Embargo Watch

Keeping an eye on how scientific information embargoes affect news coverage

UK’s Telegraph loses embargoed access to Nature after breaking embargo on stem cell paper

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cover_natureThe Telegraph newspapers will lose access to embargoed content from Nature for a month, with one of their reporters losing that access for three months, following an embargo break earlier today on studies of a newer and faster way to create stem cells.

The story that broke the embargo, written by Sarah Knapton, has was removed temporarily from the newspaper’s site but has now reappeared.

Nature, which lifted the embargo early on the studies ahead of the usual 1 p.m. Eastern embargo, tells us:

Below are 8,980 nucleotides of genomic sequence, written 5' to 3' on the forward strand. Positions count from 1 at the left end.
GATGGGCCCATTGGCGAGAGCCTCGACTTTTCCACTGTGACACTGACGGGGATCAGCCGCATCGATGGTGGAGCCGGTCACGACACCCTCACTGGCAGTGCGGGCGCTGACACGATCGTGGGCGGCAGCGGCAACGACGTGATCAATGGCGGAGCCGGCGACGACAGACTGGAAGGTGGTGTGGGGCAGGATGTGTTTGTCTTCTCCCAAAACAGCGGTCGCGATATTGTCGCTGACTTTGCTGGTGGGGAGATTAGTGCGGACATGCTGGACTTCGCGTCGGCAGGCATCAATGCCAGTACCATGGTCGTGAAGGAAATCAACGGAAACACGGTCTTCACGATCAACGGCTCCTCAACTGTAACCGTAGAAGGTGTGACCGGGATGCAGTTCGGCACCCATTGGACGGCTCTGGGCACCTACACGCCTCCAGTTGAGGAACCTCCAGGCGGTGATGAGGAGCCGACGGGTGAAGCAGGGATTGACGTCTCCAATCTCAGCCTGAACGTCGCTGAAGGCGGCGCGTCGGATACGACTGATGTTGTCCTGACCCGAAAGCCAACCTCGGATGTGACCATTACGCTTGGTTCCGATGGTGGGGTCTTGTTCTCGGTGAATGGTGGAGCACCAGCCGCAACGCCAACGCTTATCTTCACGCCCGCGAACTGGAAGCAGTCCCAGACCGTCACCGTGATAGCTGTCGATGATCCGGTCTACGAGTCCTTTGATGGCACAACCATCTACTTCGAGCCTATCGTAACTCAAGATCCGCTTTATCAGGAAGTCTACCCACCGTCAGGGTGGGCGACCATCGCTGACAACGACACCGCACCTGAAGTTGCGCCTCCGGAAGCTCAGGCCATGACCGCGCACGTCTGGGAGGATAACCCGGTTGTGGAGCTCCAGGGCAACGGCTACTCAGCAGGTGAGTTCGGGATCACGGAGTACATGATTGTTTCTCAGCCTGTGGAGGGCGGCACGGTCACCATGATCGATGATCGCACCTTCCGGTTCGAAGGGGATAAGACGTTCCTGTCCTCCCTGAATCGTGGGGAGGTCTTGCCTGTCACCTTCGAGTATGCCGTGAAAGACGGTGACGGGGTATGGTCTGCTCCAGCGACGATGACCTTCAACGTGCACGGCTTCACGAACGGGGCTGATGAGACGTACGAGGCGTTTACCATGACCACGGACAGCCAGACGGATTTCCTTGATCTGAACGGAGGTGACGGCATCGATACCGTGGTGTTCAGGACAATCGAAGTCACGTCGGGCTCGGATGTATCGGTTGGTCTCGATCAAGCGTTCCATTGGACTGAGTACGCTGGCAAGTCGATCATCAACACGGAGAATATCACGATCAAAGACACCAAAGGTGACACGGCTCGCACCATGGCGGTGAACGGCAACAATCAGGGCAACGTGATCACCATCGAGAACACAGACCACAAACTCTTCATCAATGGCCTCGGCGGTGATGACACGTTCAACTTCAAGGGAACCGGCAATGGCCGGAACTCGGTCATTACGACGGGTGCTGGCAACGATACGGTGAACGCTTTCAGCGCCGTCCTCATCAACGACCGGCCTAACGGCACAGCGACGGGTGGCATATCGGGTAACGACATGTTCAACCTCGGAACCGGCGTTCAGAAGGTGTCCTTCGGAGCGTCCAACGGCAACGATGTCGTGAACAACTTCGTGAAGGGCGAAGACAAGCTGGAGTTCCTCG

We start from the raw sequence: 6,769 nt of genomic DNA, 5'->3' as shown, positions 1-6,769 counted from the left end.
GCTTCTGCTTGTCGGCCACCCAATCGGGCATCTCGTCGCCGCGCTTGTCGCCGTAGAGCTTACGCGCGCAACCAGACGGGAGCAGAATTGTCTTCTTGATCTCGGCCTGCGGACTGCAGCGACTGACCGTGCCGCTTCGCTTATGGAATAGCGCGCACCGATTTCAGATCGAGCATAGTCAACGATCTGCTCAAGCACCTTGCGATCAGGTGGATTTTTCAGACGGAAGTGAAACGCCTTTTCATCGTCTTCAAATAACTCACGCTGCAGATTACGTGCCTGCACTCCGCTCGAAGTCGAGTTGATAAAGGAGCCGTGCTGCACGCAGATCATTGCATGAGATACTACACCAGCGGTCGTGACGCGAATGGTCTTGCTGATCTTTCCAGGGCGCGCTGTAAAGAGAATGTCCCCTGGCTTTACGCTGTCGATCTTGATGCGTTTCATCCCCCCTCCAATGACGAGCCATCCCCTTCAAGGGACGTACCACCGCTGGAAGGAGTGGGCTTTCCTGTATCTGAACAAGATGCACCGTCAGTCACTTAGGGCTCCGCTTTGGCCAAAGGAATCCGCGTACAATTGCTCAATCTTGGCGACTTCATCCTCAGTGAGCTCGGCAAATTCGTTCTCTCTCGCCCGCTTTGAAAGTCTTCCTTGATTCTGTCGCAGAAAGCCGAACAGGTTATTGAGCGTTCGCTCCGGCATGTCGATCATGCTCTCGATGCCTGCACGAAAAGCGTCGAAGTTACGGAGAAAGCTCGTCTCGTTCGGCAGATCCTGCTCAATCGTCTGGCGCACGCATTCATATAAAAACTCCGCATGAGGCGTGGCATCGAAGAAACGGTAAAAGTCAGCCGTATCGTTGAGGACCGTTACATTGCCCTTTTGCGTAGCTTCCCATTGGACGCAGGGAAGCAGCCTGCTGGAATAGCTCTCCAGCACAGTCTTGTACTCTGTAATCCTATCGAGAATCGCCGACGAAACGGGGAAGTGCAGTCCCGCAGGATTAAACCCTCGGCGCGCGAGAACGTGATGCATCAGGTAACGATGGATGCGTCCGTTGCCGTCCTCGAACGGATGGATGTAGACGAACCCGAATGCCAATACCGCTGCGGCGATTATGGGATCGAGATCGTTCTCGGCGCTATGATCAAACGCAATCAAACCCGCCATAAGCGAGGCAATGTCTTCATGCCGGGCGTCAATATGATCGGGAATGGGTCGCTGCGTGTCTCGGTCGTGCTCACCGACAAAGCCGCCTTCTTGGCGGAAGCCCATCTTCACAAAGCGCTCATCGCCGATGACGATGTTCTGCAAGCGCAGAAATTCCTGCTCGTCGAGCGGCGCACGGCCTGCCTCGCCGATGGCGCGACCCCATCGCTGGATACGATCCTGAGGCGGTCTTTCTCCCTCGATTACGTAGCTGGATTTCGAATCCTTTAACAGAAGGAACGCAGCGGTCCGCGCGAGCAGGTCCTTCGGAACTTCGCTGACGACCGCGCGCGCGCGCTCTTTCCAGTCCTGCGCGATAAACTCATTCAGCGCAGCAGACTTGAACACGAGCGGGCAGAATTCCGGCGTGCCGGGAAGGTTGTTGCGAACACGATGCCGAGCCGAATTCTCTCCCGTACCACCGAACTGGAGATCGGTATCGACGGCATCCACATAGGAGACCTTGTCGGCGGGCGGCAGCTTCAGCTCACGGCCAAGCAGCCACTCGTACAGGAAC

Nature Publishing Group is clear that it expects registered journalists to respect its embargos and all journalists agree to do so when they register to receive our press releases.  Given the significance of the break and the inconvenience to journalists and all other parties involved, the journalist in question will have access to Nature Publishing Group’s embargoed materials removed for a period of three months and all Daily Telegraph and Sunday Telegraph journalists will lose access for a period of one month.

A different Daily Telegraph reporter lost access to the JAMA journals in 2012 for another embargo break.

I’ve asked Knapton for comment.

Written by Ivan Oransky

January 29, 2014 at 10:17 am

Posted in Uncategorized

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